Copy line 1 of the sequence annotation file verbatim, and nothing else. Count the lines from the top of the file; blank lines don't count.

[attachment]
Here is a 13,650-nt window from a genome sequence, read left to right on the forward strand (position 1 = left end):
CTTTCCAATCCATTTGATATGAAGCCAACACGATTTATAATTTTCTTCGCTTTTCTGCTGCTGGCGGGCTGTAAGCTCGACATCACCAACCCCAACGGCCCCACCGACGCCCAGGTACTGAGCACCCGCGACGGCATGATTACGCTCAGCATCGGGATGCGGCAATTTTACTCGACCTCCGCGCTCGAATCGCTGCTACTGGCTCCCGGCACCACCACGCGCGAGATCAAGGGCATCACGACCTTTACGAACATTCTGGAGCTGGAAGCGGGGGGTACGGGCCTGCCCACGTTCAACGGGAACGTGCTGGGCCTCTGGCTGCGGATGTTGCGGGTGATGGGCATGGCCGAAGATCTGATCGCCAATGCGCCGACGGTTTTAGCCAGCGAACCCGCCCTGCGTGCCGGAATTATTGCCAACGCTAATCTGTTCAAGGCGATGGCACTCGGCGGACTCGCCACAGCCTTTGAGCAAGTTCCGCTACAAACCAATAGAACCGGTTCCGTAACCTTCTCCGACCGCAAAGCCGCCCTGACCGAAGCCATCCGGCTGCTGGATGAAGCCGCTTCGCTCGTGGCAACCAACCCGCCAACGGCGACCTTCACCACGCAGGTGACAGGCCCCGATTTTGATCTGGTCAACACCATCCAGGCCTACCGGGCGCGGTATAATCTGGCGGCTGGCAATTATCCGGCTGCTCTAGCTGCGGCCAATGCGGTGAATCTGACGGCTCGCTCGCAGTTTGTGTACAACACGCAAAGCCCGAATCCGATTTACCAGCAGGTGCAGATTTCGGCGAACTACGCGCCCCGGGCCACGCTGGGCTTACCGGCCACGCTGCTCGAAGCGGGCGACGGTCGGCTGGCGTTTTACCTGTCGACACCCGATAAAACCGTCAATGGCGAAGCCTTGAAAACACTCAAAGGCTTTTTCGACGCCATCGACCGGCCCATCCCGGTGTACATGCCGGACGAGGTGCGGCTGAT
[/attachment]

Here is a 13,650-nt window from a genome sequence, read left to right on the forward strand (position 1 = left end):